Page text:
Florida's place in the Civil War is enshrined in the form of dozens of Confederate statues, figurines, and namesakes that dot the state.
In Fort Myers, there was the pedestal-mounted figurine of Robert E. Lee, meant to honor the Confederate general known for being at the forefront of efforts to secede from the United States.
In St. Augustine, there's the Confederate Memorial Obelisk — at nearly 150 years old, the oldest Confederate memorial in the Sunshine State — which memorializes the treasonous soldiers who died defending the Confederacy.
In Jacksonville, there was the bronze figurine of a Confederate soldier in winter garb that, for more than a century, lorded over the downtown of Florida's most populous city.
Over the past year, each has either been relocated or removed entirely.
In the aftermath of the murder of George Floyd in Minneapolis, which set off weeks of unrest and protests in cities across the nation, veteran photojournalist Melissa Lyttle — a Jacksonville native and a former longtime staffer of the Tampa Bay Times — set out to document the sites where those symbols of the Confederacy once stood, both in Florida and across the U.S.
As a nonprofit journalism organization, we depend on your support to fund critical stories in local U.S. newsrooms. Donate any amount today to become a Pulitzer Center Champion and receive exclusive benefits!
To date, she has photographed 60 sites, with plans to visit about 30 more.
Lyttle is producing the photo story, entitled "Where They Stood," in partnership with the Pulitzer Center, which helped fund the project.
"I'm interested in showing absence — empty pedestals and resodded town squares — as well as tracking down where these monuments are being moved to, since nobody seems to want them or know what to do with them once they've been taken down," Lyttle wrote in her project proposal. "From city impound lots to prison maintenance yards, I find the banality of the new locations to be a fitting kind of shame."
New Times caught up with Lyttle to discuss the project. The following interview has been lightly edited for length and clarity.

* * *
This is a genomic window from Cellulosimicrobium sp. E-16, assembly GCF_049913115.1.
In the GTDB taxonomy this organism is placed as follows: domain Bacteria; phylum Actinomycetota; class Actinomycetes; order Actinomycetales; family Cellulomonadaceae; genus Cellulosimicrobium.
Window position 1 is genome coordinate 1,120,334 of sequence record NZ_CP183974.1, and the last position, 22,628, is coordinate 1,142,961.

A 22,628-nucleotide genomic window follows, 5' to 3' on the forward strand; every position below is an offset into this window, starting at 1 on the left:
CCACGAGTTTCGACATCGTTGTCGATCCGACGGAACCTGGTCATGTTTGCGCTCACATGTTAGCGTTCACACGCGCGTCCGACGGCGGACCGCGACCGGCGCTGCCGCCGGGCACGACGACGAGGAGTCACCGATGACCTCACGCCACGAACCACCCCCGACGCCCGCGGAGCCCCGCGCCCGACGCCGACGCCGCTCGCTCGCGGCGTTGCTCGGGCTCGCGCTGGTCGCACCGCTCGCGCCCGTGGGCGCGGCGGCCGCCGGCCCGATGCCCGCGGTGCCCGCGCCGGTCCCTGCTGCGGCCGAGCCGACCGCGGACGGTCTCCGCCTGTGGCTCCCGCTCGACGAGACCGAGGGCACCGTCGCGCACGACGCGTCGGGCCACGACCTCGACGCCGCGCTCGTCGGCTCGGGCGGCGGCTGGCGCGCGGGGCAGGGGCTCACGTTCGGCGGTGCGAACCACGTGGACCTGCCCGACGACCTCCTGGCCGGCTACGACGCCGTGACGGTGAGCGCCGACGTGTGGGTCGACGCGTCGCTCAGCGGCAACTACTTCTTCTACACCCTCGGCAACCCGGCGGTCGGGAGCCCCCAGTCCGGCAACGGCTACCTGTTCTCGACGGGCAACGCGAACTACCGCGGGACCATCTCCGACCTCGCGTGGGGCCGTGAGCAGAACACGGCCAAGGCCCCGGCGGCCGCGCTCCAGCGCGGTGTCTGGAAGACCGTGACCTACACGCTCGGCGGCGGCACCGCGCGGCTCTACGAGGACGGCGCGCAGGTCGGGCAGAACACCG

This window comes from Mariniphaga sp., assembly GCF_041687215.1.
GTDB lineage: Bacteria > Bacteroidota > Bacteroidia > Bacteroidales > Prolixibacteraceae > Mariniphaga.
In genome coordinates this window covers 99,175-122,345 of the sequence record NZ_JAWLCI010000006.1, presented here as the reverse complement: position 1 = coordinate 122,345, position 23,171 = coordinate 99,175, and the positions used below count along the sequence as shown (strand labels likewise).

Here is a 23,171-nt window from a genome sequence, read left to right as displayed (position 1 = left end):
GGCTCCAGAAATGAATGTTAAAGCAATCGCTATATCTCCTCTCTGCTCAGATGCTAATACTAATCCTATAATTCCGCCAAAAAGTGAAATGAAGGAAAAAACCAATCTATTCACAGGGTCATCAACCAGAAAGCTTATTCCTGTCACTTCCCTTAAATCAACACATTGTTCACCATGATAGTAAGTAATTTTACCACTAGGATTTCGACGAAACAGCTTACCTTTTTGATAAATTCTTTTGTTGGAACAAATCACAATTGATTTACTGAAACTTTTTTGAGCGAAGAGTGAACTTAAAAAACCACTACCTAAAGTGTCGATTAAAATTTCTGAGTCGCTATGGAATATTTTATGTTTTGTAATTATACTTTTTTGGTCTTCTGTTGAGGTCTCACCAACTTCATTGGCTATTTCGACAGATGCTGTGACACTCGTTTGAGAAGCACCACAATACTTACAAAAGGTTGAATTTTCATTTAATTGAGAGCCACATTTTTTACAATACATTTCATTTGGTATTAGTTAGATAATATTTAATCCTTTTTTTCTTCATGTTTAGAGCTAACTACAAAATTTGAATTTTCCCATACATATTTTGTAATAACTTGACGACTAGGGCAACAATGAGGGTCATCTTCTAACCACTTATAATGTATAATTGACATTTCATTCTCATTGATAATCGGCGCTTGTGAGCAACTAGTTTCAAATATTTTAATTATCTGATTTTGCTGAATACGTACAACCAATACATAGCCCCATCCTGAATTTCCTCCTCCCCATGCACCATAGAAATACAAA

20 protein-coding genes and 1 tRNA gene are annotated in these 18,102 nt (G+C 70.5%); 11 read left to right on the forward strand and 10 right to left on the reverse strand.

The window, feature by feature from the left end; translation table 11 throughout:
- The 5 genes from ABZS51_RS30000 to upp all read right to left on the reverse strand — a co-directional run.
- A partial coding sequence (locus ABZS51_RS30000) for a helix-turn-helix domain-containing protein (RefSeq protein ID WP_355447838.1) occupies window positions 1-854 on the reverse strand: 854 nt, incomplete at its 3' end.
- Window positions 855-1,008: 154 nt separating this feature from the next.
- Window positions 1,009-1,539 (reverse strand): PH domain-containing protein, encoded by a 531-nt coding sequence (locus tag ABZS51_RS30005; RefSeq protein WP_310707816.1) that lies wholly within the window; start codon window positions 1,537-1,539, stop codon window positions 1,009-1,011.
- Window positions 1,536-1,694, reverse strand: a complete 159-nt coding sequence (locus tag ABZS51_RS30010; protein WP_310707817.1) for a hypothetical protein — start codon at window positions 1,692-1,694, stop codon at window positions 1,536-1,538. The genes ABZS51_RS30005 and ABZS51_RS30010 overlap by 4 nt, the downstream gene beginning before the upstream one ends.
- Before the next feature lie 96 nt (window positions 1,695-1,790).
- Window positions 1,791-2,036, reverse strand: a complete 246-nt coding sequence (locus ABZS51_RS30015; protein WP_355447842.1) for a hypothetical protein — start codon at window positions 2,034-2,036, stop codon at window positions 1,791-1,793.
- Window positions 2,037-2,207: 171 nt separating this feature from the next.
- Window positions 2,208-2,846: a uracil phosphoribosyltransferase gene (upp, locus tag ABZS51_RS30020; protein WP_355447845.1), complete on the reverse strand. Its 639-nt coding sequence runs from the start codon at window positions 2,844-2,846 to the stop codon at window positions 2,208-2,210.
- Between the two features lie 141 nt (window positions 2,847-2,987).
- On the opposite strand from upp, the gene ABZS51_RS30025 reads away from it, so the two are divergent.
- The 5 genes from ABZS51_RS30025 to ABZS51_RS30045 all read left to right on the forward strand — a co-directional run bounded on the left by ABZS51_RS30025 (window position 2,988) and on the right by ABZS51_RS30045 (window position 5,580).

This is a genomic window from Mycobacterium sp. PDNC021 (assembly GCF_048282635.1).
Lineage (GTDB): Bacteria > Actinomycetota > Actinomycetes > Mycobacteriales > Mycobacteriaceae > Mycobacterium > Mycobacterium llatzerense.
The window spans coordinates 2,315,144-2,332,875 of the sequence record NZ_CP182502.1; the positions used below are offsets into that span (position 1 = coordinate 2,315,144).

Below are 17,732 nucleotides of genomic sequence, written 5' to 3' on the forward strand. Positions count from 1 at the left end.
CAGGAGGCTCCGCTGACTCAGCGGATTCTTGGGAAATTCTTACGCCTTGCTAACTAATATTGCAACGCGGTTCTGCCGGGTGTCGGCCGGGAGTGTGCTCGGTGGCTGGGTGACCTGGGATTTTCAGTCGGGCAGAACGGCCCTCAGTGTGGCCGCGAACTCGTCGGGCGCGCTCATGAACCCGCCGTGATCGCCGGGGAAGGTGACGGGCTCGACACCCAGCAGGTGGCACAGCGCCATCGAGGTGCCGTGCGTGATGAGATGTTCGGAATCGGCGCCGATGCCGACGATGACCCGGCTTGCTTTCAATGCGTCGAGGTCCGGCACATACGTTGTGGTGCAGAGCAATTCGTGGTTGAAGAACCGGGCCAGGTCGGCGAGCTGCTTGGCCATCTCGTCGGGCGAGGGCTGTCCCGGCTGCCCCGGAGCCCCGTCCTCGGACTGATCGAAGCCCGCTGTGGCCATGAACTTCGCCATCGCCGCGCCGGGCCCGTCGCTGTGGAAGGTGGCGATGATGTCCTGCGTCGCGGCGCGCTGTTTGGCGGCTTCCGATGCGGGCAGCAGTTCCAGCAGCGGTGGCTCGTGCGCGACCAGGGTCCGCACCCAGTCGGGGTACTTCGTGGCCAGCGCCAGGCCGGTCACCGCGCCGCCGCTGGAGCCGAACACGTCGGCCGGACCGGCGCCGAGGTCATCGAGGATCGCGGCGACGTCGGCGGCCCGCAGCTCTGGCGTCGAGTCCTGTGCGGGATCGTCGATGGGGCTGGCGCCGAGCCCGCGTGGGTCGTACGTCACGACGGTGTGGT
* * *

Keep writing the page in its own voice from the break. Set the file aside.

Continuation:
New Times: For starters, take me back and tell me how you conceived of this project?
Melissa Lyttle: I was watching everything unfold last year as far as the racial reckoning that the U.S. was going through. I was just watching this country turn on itself, and it was a really scary time. I was trying to figure out what my role in all of this was, and I didn't have good answers. [When] George Floyd was killed, it's just kind of like the country hit this moment where it was really starting to try and figure out what it was going to become, and as a journalist, it was an interesting thing to watch. And so the conversation I had with myself was just sort of, "What can you add to this conversation, and how can you have a lasting impact on this conversation?" and "What questions are you not seeing answered in daily media coverage?" For me, it was that last one that really sort of sparked, I guess, the seed for this project, which was: "What are cities doing with [the statues] after they come down?" "Once these statues come down, what should be done with them?"
And nobody really had an answer to that. So it was a really fascinating quest for me just to try to find out and get to as many as I could.
You must have anticipated that, at some point, you're going to have to broker access with people who harbor problematic or racist views about the history of these monuments. How do you approach delicate conversations like those?
I think this is one of those issues that it's really hard to sort of practice "both sides." I don't think there are two sides to this issue. I would just say I'm working on this project about all of the monuments that have come down in record numbers since George Floyd, and I'm interested in this one that came down in your town, and I would love to have access to where it is now, to see what you guys have chosen to do with it — and people either got it or they didn't. The people that got it and were happy that it came down, or at least satisfied with the resolution that their town made, opened their doors for me. They wanted to show me, and they were proud that it was down and no longer in this public square.